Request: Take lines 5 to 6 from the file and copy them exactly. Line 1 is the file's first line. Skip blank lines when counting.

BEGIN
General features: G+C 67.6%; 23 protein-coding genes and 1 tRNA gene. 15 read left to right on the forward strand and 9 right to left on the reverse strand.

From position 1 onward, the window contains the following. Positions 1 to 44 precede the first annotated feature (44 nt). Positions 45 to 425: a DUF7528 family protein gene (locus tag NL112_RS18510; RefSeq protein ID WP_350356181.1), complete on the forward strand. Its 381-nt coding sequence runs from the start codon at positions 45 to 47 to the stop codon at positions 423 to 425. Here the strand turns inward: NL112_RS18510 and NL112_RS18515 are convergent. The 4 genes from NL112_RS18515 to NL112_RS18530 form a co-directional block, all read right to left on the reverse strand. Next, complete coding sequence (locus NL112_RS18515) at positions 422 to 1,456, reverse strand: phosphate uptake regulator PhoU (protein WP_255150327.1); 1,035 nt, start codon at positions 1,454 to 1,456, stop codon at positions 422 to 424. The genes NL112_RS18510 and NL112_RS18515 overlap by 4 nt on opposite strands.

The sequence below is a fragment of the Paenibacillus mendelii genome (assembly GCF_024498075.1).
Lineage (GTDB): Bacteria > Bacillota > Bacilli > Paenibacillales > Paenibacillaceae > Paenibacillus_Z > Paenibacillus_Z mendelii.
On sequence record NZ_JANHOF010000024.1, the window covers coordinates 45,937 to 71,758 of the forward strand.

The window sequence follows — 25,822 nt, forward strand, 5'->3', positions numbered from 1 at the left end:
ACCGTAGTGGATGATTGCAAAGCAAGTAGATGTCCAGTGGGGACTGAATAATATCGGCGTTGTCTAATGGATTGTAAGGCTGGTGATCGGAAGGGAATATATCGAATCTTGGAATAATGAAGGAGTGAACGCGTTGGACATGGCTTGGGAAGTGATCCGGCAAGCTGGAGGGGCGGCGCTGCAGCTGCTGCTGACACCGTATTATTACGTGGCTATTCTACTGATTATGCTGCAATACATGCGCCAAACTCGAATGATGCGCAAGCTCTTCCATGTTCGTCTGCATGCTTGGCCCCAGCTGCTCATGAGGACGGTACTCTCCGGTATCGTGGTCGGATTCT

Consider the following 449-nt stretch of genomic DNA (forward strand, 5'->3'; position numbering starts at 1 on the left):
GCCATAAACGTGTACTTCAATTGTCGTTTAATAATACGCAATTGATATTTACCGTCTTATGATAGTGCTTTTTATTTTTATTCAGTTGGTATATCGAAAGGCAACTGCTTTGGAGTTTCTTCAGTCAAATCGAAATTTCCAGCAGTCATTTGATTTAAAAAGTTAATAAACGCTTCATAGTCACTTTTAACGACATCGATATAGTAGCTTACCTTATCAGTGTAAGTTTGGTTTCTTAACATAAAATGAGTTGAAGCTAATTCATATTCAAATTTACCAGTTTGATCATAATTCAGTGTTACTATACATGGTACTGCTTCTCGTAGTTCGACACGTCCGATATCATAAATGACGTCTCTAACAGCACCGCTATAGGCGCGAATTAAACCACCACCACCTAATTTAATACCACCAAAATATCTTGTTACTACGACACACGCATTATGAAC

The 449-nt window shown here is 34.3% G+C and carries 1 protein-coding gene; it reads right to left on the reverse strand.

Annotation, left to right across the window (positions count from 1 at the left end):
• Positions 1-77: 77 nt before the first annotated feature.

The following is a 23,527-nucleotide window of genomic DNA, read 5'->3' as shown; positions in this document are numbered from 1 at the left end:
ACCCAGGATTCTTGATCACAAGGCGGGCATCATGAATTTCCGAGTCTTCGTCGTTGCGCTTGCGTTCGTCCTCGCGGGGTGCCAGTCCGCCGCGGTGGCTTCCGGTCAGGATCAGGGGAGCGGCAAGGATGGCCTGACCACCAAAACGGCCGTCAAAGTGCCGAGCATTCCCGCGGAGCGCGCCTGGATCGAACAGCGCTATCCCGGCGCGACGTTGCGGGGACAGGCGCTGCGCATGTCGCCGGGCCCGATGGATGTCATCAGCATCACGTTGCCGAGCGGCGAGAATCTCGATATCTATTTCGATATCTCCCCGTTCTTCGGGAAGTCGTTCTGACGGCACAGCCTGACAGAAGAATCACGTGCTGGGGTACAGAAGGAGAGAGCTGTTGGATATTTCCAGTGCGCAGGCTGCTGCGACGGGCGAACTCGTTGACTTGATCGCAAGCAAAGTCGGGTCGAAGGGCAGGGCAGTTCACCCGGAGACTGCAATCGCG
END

On sequence record NZ_JANHOF010000024.1, the window covers coordinates 45,937 to 71,758 of the forward strand.

The window sequence follows — 25,822 nt, forward strand, 5'->3', positions numbered from 1 at the left end: